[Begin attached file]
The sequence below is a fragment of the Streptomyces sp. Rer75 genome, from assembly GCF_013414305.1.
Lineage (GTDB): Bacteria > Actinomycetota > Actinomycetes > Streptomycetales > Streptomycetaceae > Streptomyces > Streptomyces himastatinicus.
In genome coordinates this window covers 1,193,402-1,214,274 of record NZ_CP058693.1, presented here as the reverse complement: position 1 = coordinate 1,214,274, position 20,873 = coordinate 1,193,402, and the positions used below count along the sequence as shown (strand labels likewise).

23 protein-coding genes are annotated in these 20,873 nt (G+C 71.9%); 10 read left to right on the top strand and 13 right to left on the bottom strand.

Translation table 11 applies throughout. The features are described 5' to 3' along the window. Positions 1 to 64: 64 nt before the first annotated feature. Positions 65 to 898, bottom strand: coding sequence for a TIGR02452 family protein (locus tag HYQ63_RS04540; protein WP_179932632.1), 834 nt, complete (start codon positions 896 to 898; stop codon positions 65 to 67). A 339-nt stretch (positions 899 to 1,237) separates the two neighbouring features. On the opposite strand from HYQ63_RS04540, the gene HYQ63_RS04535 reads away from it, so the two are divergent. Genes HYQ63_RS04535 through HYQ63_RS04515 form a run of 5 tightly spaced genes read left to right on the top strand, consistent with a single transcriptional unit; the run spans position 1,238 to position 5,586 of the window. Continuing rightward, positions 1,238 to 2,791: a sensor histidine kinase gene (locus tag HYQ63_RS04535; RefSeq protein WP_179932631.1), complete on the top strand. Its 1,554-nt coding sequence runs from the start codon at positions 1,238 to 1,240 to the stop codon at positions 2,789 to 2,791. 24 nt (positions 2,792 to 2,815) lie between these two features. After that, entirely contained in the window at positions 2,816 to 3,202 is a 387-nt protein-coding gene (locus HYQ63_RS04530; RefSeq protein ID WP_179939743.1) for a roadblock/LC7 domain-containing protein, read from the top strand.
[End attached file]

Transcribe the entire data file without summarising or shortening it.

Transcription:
The sequence below is a fragment of the Streptomyces sp. Rer75 genome, from assembly GCF_013414305.1.
Lineage (GTDB): Bacteria > Actinomycetota > Actinomycetes > Streptomycetales > Streptomycetaceae > Streptomyces > Streptomyces himastatinicus.
In genome coordinates this window covers 1,193,402-1,214,274 of record NZ_CP058693.1, presented here as the reverse complement: position 1 = coordinate 1,214,274, position 20,873 = coordinate 1,193,402, and the positions used below count along the sequence as shown (strand labels likewise).

23 protein-coding genes are annotated in these 20,873 nt (G+C 71.9%); 10 read left to right on the top strand and 13 right to left on the bottom strand.

Translation table 11 applies throughout. The features are described 5' to 3' along the window. Positions 1 to 64: 64 nt before the first annotated feature. Positions 65 to 898, bottom strand: coding sequence for a TIGR02452 family protein (locus tag HYQ63_RS04540; protein WP_179932632.1), 834 nt, complete (start codon positions 896 to 898; stop codon positions 65 to 67). A 339-nt stretch (positions 899 to 1,237) separates the two neighbouring features. On the opposite strand from HYQ63_RS04540, the gene HYQ63_RS04535 reads away from it, so the two are divergent. Genes HYQ63_RS04535 through HYQ63_RS04515 form a run of 5 tightly spaced genes read left to right on the top strand, consistent with a single transcriptional unit; the run spans position 1,238 to position 5,586 of the window. Continuing rightward, positions 1,238 to 2,791: a sensor histidine kinase gene (locus tag HYQ63_RS04535; RefSeq protein WP_179932631.1), complete on the top strand. Its 1,554-nt coding sequence runs from the start codon at positions 1,238 to 1,240 to the stop codon at positions 2,789 to 2,791. 24 nt (positions 2,792 to 2,815) lie between these two features. After that, entirely contained in the window at positions 2,816 to 3,202 is a 387-nt protein-coding gene (locus HYQ63_RS04530; RefSeq protein ID WP_179939743.1) for a roadblock/LC7 domain-containing protein, read from the top strand.